I went to the library this afternoon to pick up a couple of books I need to research elements of my current WIP and started wandering around in the nonfiction stacks.
I know. Could I be any more of a nerd?
In in the 818 section (literature, humor) I found 84, Charing Cross Road. It’s a thin book of compiled letters (remember those? They came on paper, in a box outside your door, delivered once a day by a pudgy person in tight polyester shorts and a visor) sent between a writer living in New York and an employee of a used book shop in London. It looked…interesting. Letters, books, New York, London, I like all of those things. So I checked it out. There are two round benches outside my library and I like to sit down after I’ve checked out my books and flip through them. Just in case one’s a total dud. No point in taking it home.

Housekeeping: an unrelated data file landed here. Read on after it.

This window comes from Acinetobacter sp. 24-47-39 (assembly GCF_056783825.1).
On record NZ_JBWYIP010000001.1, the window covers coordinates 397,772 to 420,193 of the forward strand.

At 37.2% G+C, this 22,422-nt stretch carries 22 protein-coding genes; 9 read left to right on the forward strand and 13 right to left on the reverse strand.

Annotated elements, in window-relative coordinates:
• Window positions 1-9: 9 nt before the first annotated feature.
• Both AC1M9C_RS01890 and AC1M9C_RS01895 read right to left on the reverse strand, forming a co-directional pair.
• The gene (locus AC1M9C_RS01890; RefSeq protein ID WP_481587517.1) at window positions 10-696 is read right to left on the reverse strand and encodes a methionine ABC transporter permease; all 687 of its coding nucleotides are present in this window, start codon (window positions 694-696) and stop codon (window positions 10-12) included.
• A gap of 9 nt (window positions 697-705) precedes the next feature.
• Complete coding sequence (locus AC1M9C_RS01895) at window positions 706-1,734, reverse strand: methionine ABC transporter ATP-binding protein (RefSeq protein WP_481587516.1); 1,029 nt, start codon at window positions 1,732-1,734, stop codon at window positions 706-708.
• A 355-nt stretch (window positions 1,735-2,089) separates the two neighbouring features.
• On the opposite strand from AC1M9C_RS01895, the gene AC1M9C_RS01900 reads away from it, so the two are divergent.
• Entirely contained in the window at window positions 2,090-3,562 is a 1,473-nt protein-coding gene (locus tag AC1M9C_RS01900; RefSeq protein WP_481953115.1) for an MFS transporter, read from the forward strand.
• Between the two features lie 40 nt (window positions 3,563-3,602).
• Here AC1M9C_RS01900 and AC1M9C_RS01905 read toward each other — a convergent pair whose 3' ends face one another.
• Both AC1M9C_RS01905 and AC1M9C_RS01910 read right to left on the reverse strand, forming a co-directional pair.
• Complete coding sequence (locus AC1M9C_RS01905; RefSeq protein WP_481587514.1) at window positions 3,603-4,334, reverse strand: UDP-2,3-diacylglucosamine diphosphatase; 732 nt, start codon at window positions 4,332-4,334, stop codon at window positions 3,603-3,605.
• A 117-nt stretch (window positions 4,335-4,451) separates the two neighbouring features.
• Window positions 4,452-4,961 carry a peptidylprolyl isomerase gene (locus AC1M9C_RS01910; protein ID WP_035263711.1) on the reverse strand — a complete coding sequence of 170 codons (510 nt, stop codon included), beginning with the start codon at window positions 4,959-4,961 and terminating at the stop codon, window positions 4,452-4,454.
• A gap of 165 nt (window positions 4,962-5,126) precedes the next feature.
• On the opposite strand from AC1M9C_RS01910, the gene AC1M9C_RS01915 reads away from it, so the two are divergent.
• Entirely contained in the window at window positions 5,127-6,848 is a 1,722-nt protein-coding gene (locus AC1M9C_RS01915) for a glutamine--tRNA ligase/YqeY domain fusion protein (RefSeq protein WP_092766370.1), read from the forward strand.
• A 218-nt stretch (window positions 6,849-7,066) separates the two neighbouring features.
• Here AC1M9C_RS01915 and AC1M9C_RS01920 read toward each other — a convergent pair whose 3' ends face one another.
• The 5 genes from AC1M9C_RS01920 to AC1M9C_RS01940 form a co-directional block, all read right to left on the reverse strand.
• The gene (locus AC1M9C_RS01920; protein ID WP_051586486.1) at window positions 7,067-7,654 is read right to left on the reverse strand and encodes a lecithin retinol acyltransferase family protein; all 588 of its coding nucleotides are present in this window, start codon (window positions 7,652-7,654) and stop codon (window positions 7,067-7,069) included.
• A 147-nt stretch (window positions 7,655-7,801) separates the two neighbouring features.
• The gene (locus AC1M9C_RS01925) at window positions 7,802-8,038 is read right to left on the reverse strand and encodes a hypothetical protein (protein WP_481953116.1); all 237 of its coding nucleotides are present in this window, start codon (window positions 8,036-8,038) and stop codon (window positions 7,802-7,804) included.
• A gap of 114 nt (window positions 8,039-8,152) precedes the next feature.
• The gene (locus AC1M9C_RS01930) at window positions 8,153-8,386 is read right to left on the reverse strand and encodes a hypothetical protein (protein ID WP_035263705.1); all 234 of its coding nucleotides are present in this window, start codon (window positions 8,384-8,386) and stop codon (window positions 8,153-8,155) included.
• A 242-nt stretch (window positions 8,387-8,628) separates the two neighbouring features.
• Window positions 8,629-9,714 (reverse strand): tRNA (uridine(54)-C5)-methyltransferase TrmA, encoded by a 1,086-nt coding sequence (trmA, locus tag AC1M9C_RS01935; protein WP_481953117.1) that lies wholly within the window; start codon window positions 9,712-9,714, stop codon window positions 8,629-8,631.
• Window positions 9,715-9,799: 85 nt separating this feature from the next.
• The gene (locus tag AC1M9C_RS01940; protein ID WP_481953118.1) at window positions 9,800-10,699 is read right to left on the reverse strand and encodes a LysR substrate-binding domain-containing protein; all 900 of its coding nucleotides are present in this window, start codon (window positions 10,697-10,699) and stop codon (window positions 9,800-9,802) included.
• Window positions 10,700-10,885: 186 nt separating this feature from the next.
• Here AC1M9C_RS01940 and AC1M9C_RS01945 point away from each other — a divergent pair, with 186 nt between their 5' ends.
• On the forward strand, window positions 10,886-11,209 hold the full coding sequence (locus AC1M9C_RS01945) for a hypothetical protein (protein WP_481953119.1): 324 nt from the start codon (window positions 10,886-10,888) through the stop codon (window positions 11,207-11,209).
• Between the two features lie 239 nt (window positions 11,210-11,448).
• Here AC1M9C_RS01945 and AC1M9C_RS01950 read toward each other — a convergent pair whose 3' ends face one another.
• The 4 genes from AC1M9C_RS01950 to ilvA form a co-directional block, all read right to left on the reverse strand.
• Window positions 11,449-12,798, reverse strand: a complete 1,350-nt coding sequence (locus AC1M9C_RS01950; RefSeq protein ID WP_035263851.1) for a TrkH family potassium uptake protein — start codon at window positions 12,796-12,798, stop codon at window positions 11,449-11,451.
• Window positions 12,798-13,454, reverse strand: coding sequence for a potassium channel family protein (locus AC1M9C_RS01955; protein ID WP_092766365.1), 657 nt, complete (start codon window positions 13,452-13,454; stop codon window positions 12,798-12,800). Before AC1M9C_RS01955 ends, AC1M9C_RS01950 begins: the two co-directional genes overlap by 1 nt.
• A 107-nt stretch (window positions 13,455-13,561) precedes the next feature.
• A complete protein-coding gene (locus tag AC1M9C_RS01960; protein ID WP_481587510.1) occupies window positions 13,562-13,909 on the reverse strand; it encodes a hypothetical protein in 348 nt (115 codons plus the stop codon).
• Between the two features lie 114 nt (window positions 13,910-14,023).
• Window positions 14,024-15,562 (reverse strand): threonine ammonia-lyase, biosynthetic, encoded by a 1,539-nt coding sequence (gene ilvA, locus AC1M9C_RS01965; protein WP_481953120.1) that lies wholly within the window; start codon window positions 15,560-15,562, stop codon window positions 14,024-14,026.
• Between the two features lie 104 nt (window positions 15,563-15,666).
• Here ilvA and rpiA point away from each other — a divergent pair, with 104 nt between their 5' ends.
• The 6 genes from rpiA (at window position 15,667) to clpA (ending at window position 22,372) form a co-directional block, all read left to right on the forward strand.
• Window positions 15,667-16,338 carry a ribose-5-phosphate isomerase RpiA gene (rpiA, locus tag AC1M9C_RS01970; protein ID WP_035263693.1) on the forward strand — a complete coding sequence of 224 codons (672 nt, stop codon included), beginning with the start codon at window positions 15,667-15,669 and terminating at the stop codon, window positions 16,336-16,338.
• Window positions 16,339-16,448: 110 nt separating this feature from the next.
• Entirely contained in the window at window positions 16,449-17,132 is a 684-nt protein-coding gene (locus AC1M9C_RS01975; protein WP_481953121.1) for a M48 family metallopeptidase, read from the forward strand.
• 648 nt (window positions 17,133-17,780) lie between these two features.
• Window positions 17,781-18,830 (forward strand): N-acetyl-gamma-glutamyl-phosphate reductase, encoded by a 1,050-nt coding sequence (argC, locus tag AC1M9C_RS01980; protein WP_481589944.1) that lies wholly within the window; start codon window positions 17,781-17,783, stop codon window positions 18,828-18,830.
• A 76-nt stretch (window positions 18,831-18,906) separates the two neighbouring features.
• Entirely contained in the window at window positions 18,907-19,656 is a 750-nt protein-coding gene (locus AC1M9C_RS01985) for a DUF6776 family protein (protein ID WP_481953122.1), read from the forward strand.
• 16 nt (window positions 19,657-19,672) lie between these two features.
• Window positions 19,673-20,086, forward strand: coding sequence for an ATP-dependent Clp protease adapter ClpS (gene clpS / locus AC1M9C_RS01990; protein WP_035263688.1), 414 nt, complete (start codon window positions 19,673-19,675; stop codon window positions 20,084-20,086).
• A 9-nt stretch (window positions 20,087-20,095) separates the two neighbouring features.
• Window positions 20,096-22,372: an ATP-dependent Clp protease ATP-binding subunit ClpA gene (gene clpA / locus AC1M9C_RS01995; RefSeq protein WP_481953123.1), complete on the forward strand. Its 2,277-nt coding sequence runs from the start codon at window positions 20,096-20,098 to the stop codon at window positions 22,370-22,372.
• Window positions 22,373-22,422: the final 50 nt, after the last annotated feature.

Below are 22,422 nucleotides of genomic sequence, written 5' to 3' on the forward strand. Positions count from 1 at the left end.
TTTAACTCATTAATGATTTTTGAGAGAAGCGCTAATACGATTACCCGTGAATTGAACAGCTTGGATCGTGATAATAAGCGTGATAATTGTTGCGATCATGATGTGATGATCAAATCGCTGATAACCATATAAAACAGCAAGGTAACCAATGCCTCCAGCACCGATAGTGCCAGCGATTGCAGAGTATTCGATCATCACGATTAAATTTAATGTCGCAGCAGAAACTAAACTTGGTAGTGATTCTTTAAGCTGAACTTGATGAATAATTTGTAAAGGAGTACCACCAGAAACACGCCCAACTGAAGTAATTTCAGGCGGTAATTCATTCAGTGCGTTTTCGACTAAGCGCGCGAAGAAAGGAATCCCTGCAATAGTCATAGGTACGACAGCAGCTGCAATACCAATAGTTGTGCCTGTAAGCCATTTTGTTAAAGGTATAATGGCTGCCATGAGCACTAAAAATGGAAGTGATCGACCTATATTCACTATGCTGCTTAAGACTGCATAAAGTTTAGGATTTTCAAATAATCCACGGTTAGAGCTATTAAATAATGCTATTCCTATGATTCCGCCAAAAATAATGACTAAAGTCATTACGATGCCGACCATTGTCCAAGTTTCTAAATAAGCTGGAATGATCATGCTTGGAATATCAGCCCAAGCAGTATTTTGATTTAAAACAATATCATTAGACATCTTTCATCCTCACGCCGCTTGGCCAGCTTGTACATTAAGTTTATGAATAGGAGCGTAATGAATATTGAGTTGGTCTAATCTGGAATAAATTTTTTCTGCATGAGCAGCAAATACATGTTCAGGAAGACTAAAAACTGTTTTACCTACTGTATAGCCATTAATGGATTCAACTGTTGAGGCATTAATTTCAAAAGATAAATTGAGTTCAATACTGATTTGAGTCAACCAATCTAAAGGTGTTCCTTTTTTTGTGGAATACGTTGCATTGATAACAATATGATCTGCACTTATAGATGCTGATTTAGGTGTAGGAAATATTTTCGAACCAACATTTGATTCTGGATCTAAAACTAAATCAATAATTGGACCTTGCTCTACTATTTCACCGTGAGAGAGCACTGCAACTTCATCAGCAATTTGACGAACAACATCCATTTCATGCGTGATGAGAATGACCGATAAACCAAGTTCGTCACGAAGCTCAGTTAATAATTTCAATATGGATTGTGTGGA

I got two pages into 84, Charing Cross Road and burst out laughing. Thank GOD I was outside the library because I have a quite loud laugh. I might have been barred forever from my most favorite place after Starbucks. It took me less than an hour to read the book and by the end I was a little teary-eyed. I wanted to send it to people like my editor, and my friend Rob, with whom I had a love affair in letters back when people sent letters, and say “Read this! It’s great! It’s about nothing at all except books and friendship! Trust me! Great!”
I just finished working through the Discovering Story Magic class. It’s been extremely helpful for character development for the new book while simultaneously reminding me that people read (and especially read romance) for emotions. They want to go on a safe roller coaster ride, and that means big conflict, big emotions, big drama, WHHHHHHEEEEEEEEEEEE! But every so often I’m reminded that powerful stuff happens in the everyday, in the mundane exchanges about books (if such a thing is possible, of course). I think some of my strongest writing and characterization comes from that ordinary world, so it’s good to spend some time there.
Sigh. Any day when I read a fantastic book gets high marks. Today was an A+ day.